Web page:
Saturday, December 10

Copper falls as China firm zero-COVID stance fans demand worries


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Copper prices fell on Tuesday, on worries that China’s determination to stick with its strict COVID-19 rules could dampen economic growth and demand for metals.

Three-month copper prices on the London Metal Exchange fell 0.8% to $7,506 per tonne by 0214 GMT, and the most-traded copper November contract on the Shanghai Futures Exchange declined 0.9% to 62,650 yuan ($8,702.60) per tonne.

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Chinese president Xi Jinping reiterated the validity of China’s zero-covid policy, which includes lockdowns and movement curbs to prevent the spread of coronavirus, at the Communist Party Congress, the country’s key political event.

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Some market participants had previously hoped that China would ease its COVID-19 restrictions rules to support its economy, which has shown signs of slowing in the past months but cushioned by a raft of government supportive policies.

A sharp increase in ShFE copper inventories on Oct. 14 also dented sentiment. But tight supply, overall, of the metal in China continued to lend some support and cushion prices from steep falls.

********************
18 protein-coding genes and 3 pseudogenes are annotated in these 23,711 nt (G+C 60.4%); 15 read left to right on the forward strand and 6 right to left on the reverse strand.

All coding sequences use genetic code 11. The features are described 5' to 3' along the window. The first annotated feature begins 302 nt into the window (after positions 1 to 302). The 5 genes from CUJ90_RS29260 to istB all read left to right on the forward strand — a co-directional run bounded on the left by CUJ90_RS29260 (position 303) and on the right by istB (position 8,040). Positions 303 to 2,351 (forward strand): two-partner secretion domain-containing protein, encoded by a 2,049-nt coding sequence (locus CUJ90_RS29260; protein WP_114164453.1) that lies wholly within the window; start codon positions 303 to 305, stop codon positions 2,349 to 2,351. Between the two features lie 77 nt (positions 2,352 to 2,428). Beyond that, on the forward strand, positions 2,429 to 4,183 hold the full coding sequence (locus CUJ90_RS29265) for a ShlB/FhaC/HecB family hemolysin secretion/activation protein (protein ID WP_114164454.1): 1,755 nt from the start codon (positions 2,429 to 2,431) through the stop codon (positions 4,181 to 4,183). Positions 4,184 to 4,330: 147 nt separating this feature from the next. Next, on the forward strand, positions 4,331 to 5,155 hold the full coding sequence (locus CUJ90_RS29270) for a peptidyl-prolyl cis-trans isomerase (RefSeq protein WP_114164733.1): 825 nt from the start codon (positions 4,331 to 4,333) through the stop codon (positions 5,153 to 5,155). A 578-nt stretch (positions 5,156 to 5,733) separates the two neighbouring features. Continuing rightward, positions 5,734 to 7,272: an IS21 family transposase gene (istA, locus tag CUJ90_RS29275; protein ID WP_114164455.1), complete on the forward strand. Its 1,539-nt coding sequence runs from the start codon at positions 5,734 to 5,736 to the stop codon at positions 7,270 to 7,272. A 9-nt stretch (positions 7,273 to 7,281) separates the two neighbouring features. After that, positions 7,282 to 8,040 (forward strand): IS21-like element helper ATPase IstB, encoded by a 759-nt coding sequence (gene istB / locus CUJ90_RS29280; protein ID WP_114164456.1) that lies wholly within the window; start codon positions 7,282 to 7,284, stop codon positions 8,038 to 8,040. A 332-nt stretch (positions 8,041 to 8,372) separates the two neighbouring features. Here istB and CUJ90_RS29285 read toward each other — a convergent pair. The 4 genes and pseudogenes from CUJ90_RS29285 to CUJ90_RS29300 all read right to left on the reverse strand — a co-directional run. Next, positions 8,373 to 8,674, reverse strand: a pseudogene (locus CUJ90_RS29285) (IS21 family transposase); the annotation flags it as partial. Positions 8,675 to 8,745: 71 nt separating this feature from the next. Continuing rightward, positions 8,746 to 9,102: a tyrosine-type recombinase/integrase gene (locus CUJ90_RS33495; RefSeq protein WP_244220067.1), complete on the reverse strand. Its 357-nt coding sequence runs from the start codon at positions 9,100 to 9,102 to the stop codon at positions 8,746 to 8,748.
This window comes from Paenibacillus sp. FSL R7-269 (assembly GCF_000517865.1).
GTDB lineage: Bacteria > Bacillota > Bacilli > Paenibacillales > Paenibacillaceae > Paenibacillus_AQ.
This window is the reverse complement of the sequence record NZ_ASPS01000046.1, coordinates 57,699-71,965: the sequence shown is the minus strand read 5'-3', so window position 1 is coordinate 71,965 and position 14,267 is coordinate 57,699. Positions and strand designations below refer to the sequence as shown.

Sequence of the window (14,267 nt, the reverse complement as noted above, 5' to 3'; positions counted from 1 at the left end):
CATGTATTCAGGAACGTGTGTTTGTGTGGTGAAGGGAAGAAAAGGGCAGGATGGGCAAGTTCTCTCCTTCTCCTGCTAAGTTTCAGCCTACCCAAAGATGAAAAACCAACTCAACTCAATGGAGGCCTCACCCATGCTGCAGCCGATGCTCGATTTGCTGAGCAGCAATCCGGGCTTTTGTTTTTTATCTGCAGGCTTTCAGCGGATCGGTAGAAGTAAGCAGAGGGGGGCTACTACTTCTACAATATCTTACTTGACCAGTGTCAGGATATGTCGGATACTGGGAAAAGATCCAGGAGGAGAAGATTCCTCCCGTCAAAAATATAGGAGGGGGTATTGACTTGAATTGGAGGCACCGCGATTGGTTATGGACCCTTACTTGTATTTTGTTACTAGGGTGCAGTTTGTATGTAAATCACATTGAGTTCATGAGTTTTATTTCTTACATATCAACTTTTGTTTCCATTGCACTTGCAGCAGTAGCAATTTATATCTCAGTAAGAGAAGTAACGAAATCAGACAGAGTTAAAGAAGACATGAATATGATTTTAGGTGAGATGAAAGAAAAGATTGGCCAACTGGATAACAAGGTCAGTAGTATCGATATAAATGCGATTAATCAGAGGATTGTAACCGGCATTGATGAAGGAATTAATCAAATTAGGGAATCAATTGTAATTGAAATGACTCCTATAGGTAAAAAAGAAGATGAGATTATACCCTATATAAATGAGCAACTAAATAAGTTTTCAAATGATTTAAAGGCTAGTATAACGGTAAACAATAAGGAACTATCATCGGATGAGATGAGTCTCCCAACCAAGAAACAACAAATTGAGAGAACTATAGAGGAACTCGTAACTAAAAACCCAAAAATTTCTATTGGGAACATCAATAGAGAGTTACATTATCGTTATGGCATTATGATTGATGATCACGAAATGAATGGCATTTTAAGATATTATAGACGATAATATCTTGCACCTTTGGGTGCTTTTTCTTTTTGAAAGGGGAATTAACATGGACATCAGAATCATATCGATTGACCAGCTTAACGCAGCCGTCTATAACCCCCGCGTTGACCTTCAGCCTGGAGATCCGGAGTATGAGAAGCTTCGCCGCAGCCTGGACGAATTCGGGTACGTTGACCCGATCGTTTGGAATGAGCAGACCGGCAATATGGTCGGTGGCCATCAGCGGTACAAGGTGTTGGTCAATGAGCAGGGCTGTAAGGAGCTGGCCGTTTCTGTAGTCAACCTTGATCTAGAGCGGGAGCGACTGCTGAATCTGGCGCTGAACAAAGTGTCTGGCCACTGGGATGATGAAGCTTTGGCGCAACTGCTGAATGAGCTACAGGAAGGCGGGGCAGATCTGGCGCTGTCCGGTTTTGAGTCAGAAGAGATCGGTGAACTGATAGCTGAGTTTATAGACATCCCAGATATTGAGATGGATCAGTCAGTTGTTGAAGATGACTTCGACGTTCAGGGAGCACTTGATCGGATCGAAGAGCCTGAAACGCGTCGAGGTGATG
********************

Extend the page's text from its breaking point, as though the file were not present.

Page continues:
Visible copper stocks in China, which includes inventories in Chinese bonded and ShFE warehouses, were 93,846 tonnes on Oct. 14, edging up from a record low, but still at low levels, exchange and SMM data showed.

ShFE aluminum fell 1.3% to 18,310 yuan per tonne, nickel shed 1.6% to 178,870 yuan per tonne, zinc was down 0.8% at 24,455 yuan per tonne and tin declined 1.3% to 167,210 yuan per tonne.

LME aluminum rose 0.7% to $2,245 per tonne, lead advanced 0.4% to $2,034.50 per tonne, tin increased 0.3% to $19,700 per tonne while zinc fell 0.4% to $2,856 per tonne.

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DATA/EVENTS (GMT)

0900 Germany ZEW Economic Sentiment Oct

0900 Germany ZEW Current Conditions Oct

1315 US Industrial Production MM Sept ($1 = 7.1990 yuan)

(Reporting by Mai Nguyen in Hanoi; Editing by Savio D’Souza)



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